A dog’s unwavering affection is a strong thing. Just consult Bayfield, Wisconsin’s John Unger.
Schoep, a shepherd mix, has been Unger’s faithful friend for the past 19 years. Two weeks ago, Unger discovered that his dog could soon need to be put to sleep due to severe arthritis. He was heartbroken and resolved to ease Schoep’s suffering.
Unger accompanied his elderly dog to one of their favorite locations: Lake Superior, knowing that people with arthritis benefit from water therapy. He planned to make Schoep feel weightless and calm by taking advantage of the lake’s warmer-than-normal summer temps. In light of the veterinarian’s dismal diagnosis, Unger also called his friend Hannah Stonehouse Hudson, a photographer, to see if she had time to take a particular picture of Schoep just in case.
For around five minutes, Stonehouse Hudson met them by the lake and took a few pictures. A few days later, on August 1, she posted on Facebook her favorite picture of the man and his dog, sparking an instant phenomenon.
The image had about 300,000 likes and 32,000 comments as of Thursday on her Stonehouse Photography Facebook page. Unger has been attempting to acclimatize to his sudden fame ever since the photo went viral.
He said to TODAY.com that he was “truly in shock” for the first four days. He claimed that over the first two days, he read every single Facebook comment. The majority of them express praise for Unger and words of encouragement for Schoep.
Unger recalled that after reading five of them, he would lose focus for ten minutes before returning to it. It makes my mood soar even higher to realize that this image has boosted their spirits.
Although for various reasons, Unger really started floating Schoep on Lake Superior 13 years ago. Schoep’s poor swimming ability and general dislike of the water were the initial causes. Years passed before he was persuaded to even fetch a ball out of the lake, much less swim in it.
When he entered the water, Unger recounted, “He wouldn’t swim; he would just place his paws on my shoulders and want to be held.” “Suddenly, he fell asleep one of these occasions. Since then, we’ve been doing it periodically.
Since Schoep’s diagnosis, he has increased his lake soaks. Unger claimed that despite his belief that Schoep’s limp will never disappear, he has already noticed progress in it.
The couple split up about a year after Unger and his fiance adopted Schoep. Before she moved for graduate school in Colorado, the two shared custody of Schoep; after that, it was just the man and his dog.
Unger claimed that he has battled depression his entire life and that the breakup of his relationship caused him to go through a difficult period. He accompanied Schoep to Lake Michigan, where they frequently went for evening walks in those days, on one particularly trying night.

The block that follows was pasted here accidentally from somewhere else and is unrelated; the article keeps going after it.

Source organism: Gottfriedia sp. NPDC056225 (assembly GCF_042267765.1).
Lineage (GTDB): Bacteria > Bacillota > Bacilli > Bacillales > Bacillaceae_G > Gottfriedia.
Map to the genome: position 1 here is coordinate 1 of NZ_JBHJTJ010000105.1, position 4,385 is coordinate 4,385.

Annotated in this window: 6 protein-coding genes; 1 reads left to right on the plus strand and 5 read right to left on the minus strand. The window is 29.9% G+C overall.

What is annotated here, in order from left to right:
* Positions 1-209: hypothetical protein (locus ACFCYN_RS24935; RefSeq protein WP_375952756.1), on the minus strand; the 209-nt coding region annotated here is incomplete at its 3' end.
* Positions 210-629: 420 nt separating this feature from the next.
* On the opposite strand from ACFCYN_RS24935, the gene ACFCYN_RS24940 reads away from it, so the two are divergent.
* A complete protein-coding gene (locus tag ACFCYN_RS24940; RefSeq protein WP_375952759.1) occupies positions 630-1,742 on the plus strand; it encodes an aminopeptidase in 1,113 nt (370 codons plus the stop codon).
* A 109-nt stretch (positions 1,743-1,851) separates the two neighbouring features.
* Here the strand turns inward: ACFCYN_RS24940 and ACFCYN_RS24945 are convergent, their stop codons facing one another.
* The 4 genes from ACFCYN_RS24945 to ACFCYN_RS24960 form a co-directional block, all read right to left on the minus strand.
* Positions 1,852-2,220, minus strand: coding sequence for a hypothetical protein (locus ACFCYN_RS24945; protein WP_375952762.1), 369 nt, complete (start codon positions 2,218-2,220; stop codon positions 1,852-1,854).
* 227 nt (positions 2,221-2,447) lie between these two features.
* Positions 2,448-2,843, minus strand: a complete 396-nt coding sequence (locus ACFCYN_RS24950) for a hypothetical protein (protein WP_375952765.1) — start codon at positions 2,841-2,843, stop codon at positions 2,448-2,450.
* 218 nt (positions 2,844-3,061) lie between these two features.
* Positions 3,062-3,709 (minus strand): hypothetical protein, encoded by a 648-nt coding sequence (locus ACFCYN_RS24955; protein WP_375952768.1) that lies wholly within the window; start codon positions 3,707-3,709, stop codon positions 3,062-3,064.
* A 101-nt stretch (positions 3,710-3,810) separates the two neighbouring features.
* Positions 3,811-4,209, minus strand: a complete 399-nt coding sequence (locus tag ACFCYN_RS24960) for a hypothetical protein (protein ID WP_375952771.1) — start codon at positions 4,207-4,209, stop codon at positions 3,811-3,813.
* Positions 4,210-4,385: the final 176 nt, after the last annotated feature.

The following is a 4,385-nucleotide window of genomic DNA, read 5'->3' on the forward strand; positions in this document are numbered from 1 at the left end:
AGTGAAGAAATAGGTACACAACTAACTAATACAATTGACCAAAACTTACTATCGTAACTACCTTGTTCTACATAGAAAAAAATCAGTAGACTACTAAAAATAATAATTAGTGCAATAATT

He admitted, “I went out on the breakwater and I was thinking about suicide.” And after spending about an hour outside contemplating things, I decided that now was the right moment to act. I don’t know what it was, but when I looked down at Schoep, he was giving me a look that I had never seen before. He recognized there was a problem as I look back on it.
Schoep’s glance was all it took to pull Unger back from the edge. We continued to walk until daybreak after he “simply snapped me out of that situation.” He praised Schoep for saving his life the following day.
Unger sobbed as he thought about how much Schoep had given him and how he had always done his best to provide for him. He continued, “Schoep has given me his all, no matter what the circumstances, even when I can’t get him the best food. I’ve never had a lot of money, and especially going through the depression I couldn’t hold a job.”
Strangers started offering assistance when Stonehouse Hudson’s photo circulated so widely online. He claimed that “a woman from Virginia essentially paid for the most recent laser therapy on his joints.” “I don’t know how much it costs, but she paid for a whole treatment, and I know I couldn’t have done that,” the speaker said.
Schoep recently finished his second therapy session and still has four more to go. When Unger brought Schoep in for his most recent appointment, he received a surprise. His vet grinned at him as he entered. “What’s happening?” Asked Unger. “See all the stuff behind me,” the veterinarian added. Schoep had supplies of glucosamine, treats, and other medications to deal with his joint trouble, Unger saw.
People from all over are doing this, Unger sobbed as he said. It’s really unbelievable. I don’t have to worry about anything at the vet anymore because donations have already poured in so much.
The contributors are all anonymous. He asked, “How do I thank them?” It’s simply such a wonderful thing.